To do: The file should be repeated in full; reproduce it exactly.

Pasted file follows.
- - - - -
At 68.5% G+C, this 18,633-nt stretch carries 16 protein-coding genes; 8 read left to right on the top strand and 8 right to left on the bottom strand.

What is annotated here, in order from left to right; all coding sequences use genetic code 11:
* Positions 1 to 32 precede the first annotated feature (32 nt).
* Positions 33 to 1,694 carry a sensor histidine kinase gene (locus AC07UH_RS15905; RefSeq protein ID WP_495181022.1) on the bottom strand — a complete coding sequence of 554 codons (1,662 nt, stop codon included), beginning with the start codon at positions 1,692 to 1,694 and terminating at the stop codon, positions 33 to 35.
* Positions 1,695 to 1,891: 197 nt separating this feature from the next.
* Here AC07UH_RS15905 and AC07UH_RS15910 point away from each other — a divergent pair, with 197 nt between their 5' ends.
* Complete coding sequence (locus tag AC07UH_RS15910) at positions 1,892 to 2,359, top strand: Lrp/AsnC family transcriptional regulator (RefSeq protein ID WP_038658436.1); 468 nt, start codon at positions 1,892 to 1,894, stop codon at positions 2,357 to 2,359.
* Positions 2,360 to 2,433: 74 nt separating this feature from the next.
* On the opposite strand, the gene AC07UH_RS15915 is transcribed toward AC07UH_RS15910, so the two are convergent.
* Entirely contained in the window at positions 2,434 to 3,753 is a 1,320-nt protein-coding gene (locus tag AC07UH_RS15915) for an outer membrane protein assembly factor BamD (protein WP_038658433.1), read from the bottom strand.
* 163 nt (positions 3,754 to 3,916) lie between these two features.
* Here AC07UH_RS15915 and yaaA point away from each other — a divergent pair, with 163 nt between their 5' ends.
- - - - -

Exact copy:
At 68.5% G+C, this 18,633-nt stretch carries 16 protein-coding genes; 8 read left to right on the top strand and 8 right to left on the bottom strand.

What is annotated here, in order from left to right; all coding sequences use genetic code 11:
* Positions 1 to 32 precede the first annotated feature (32 nt).
* Positions 33 to 1,694 carry a sensor histidine kinase gene (locus AC07UH_RS15905; RefSeq protein ID WP_495181022.1) on the bottom strand — a complete coding sequence of 554 codons (1,662 nt, stop codon included), beginning with the start codon at positions 1,692 to 1,694 and terminating at the stop codon, positions 33 to 35.
* Positions 1,695 to 1,891: 197 nt separating this feature from the next.
* Here AC07UH_RS15905 and AC07UH_RS15910 point away from each other — a divergent pair, with 197 nt between their 5' ends.
* Complete coding sequence (locus tag AC07UH_RS15910) at positions 1,892 to 2,359, top strand: Lrp/AsnC family transcriptional regulator (RefSeq protein ID WP_038658436.1); 468 nt, start codon at positions 1,892 to 1,894, stop codon at positions 2,357 to 2,359.
* Positions 2,360 to 2,433: 74 nt separating this feature from the next.
* On the opposite strand, the gene AC07UH_RS15915 is transcribed toward AC07UH_RS15910, so the two are convergent.
* Entirely contained in the window at positions 2,434 to 3,753 is a 1,320-nt protein-coding gene (locus tag AC07UH_RS15915) for an outer membrane protein assembly factor BamD (protein WP_038658433.1), read from the bottom strand.
* 163 nt (positions 3,754 to 3,916) lie between these two features.
* Here AC07UH_RS15915 and yaaA point away from each other — a divergent pair, with 163 nt between their 5' ends.